Yesterday, Wall Street Journal reporter Jacob Bunge posted an in-depth article on the WSJ website: “Tech Startup, Trying to Be Amazon for Farms, Runs into Ag Giants.”
August 31, 2020 — Bunge’s article offers some of the widest publicity yet for the six-year-old Farm Business Network. It’s a marketing venture intent on infusing Amazon-like tech and competition into retailing seed, ag chemicals and production financing. When the venture started six years ago, it gained encountered little opposition from ag co-ops and powers like Syngenta and Bayer. But as it attracted thousands of farmer-members across the Midwest, and raised about $571 million in venture capital, the corporate farm supply chain began to rattle — and strike back.
Jacob Bunge details this opposition. FBN, as it’s branded, also shatters another taboo: It discloses the parent lines of F1 corn hybrids, so you as a grower can compare both pedigree and prices. The FBN website also compares GMO and non-GMO corn and soybean seed prices. Its website carries farmer testimonies on its home page, such as a quote from David Halsey of Michigan saying he saved about $100 per acre on seed using FBN sourcing.
Farmers pay a $700 per year membership fee, and the organization fosters seminars as well as a sense of belonging to a farmer-focused organization.
When FBN sought a toehold in the Canadian market, some seed and chemical firms refused to sell via this upstart. Then FBN purchased a Canadian farm-supply firm, Yorkton Distributors, which had long-established purchasing contracts with chemical firms like Syngenta. Bunge’s article reveals that the big manufacturers soon terminated Yorkton’s purchasing contracts.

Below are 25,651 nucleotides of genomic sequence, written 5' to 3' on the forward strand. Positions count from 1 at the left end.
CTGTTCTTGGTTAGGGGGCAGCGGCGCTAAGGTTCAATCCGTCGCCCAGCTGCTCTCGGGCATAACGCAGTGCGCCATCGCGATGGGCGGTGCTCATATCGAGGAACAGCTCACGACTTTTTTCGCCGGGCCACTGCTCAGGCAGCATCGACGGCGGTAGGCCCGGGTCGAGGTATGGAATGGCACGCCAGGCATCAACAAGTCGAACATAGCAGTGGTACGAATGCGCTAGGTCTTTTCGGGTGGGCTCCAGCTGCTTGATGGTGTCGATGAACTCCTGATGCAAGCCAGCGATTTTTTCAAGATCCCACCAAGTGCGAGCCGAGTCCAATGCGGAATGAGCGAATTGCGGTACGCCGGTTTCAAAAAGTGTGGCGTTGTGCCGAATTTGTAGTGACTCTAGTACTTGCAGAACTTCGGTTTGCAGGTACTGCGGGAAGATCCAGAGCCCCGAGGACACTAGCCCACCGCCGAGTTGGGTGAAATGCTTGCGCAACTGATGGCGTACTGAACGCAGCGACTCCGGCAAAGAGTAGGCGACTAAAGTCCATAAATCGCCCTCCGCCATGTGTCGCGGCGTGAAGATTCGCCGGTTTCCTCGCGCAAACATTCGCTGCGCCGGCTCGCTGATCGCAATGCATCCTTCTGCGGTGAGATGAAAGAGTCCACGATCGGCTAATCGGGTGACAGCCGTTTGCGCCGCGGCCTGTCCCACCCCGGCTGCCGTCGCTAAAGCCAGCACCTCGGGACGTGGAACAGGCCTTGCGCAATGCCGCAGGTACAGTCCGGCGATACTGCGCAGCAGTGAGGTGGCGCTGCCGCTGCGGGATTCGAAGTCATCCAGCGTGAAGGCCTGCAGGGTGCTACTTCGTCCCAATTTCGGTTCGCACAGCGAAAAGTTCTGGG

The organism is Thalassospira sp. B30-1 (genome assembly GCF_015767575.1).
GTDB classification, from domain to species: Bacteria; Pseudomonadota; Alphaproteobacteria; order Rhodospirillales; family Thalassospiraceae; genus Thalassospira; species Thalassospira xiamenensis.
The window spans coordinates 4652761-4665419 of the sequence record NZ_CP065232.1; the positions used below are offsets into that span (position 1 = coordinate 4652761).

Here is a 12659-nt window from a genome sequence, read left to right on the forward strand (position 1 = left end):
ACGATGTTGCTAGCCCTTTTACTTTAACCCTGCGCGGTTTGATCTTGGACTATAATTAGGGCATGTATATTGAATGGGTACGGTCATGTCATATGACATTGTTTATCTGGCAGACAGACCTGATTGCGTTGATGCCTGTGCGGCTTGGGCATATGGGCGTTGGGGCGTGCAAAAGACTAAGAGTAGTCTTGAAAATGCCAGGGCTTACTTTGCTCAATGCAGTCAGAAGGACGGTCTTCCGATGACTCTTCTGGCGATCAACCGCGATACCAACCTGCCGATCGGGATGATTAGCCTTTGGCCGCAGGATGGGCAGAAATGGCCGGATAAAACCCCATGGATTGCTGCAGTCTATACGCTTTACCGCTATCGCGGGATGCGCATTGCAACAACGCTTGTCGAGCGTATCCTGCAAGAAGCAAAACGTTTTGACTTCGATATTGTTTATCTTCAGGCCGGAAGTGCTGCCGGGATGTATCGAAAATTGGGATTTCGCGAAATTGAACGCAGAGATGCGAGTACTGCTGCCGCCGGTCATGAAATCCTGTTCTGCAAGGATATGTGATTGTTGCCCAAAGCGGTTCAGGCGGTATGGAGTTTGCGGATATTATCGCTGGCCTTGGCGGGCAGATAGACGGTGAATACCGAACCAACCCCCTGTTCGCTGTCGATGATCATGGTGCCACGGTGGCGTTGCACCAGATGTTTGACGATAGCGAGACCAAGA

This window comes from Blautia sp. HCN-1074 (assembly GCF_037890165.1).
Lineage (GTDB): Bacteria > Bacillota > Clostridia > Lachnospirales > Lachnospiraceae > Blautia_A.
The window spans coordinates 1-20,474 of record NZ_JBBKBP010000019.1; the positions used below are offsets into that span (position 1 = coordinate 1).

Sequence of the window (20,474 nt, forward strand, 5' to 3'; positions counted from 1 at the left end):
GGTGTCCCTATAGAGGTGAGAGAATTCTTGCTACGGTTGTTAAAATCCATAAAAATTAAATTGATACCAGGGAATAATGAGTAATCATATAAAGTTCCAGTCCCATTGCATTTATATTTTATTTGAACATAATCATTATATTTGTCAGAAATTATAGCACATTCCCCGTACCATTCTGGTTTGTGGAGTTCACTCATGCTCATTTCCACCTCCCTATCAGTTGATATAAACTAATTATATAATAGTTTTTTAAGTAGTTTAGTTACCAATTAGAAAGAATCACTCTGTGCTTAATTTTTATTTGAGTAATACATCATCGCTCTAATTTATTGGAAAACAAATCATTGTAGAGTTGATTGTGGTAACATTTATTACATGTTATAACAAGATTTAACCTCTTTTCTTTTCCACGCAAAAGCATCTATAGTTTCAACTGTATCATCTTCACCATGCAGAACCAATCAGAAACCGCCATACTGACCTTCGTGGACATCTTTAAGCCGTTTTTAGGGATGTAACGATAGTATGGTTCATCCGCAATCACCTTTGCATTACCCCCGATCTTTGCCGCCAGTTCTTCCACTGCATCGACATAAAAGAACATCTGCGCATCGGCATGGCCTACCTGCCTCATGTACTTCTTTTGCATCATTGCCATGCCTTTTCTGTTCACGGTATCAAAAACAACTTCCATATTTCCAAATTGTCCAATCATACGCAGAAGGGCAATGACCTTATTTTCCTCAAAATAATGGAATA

We encourage you to read Bunge’s article. If you have to buy an online subscription to the WSJ, it’s worth it. The Journal is one of the few business publications that allow its reporters to spend weeks excavating vital details of major business stories, and Jacob does this well.
One of FBN’s pitches to farmers is revealing how costs of chemicals, seed and other inputs have risen in close correlation to the consolidation of supply control by firms such as Bayer, a German firm, or Syngenta, owned by the Chinese. That stings a bit at corporate altitudes.
The FBN is also urging farmers to use its GPS and data services, pointing out that it’s unbiased and independent from any seed breeder or chemical manufacturer. FBN is also encouraging data networking, which protects individuals’ data but allows farmers to review what technologies are working best in similar soils and areas.
So far, we don’t see FBN advocating the pathway we prefer at Renewable Farming: shifting significant NPK, chemical and seed outlays toward biologically benign inputs and non-GMO seed. The FBN data platform would be a powerful way to document the benefits of enhancing the health of soil and its ability to sponge up rainfall.